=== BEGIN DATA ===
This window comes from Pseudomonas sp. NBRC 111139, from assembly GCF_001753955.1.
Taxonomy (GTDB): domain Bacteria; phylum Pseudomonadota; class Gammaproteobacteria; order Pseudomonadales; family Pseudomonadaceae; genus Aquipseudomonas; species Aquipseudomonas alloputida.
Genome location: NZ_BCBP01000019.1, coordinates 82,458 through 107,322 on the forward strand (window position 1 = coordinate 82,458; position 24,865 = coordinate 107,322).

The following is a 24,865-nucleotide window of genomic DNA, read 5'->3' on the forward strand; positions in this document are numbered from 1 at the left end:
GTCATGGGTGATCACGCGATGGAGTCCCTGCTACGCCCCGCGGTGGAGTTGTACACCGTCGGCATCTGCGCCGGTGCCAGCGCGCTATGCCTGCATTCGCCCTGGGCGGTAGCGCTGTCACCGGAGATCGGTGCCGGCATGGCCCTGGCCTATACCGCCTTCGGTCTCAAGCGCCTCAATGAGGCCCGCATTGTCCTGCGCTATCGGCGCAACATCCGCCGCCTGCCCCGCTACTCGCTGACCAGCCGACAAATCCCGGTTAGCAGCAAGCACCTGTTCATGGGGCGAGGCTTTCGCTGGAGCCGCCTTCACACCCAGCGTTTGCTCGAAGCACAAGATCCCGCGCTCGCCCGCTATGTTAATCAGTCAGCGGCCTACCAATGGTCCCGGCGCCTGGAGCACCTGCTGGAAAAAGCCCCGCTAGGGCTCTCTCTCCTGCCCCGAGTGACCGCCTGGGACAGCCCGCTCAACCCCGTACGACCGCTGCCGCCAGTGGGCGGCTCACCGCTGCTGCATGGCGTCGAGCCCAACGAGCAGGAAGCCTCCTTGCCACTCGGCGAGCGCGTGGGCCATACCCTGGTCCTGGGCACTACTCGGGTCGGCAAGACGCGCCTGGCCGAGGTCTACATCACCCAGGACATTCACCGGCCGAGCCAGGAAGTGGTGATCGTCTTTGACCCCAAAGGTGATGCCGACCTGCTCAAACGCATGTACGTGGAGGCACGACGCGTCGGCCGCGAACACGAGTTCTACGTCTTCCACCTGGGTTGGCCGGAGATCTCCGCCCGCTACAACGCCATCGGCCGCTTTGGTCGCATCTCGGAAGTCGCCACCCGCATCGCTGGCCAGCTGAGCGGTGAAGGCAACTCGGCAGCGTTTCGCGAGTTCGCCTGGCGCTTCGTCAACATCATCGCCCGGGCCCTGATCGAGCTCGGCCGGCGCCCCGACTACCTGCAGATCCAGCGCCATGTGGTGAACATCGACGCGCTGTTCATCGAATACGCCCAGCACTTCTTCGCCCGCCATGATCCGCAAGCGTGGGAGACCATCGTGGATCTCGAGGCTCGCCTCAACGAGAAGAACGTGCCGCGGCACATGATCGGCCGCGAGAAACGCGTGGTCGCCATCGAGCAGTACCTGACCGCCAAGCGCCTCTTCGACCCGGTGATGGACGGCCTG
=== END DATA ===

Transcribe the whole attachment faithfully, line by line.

This window comes from Pseudomonas sp. NBRC 111139, from assembly GCF_001753955.1.
Taxonomy (GTDB): domain Bacteria; phylum Pseudomonadota; class Gammaproteobacteria; order Pseudomonadales; family Pseudomonadaceae; genus Aquipseudomonas; species Aquipseudomonas alloputida.
Genome location: NZ_BCBP01000019.1, coordinates 82,458 through 107,322 on the forward strand (window position 1 = coordinate 82,458; position 24,865 = coordinate 107,322).

The following is a 24,865-nucleotide window of genomic DNA, read 5'->3' on the forward strand; positions in this document are numbered from 1 at the left end:
GTCATGGGTGATCACGCGATGGAGTCCCTGCTACGCCCCGCGGTGGAGTTGTACACCGTCGGCATCTGCGCCGGTGCCAGCGCGCTATGCCTGCATTCGCCCTGGGCGGTAGCGCTGTCACCGGAGATCGGTGCCGGCATGGCCCTGGCCTATACCGCCTTCGGTCTCAAGCGCCTCAATGAGGCCCGCATTGTCCTGCGCTATCGGCGCAACATCCGCCGCCTGCCCCGCTACTCGCTGACCAGCCGACAAATCCCGGTTAGCAGCAAGCACCTGTTCATGGGGCGAGGCTTTCGCTGGAGCCGCCTTCACACCCAGCGTTTGCTCGAAGCACAAGATCCCGCGCTCGCCCGCTATGTTAATCAGTCAGCGGCCTACCAATGGTCCCGGCGCCTGGAGCACCTGCTGGAAAAAGCCCCGCTAGGGCTCTCTCTCCTGCCCCGAGTGACCGCCTGGGACAGCCCGCTCAACCCCGTACGACCGCTGCCGCCAGTGGGCGGCTCACCGCTGCTGCATGGCGTCGAGCCCAACGAGCAGGAAGCCTCCTTGCCACTCGGCGAGCGCGTGGGCCATACCCTGGTCCTGGGCACTACTCGGGTCGGCAAGACGCGCCTGGCCGAGGTCTACATCACCCAGGACATTCACCGGCCGAGCCAGGAAGTGGTGATCGTCTTTGACCCCAAAGGTGATGCCGACCTGCTCAAACGCATGTACGTGGAGGCACGACGCGTCGGCCGCGAACACGAGTTCTACGTCTTCCACCTGGGTTGGCCGGAGATCTCCGCCCGCTACAACGCCATCGGCCGCTTTGGTCGCATCTCGGAAGTCGCCACCCGCATCGCTGGCCAGCTGAGCGGTGAAGGCAACTCGGCAGCGTTTCGCGAGTTCGCCTGGCGCTTCGTCAACATCATCGCCCGGGCCCTGATCGAGCTCGGCCGGCGCCCCGACTACCTGCAGATCCAGCGCCATGTGGTGAACATCGACGCGCTGTTCATCGAATACGCCCAGCACTTCTTCGCCCGCCATGATCCGCAAGCGTGGGAGACCATCGTGGATCTCGAGGCTCGCCTCAACGAGAAGAACGTGCCGCGGCACATGATCGGCCGCGAGAAACGCGTGGTCGCCATCGAGCAGTACCTGACCGCCAAGCGCCTCTTCGACCCGGTGATGGACGGCCTG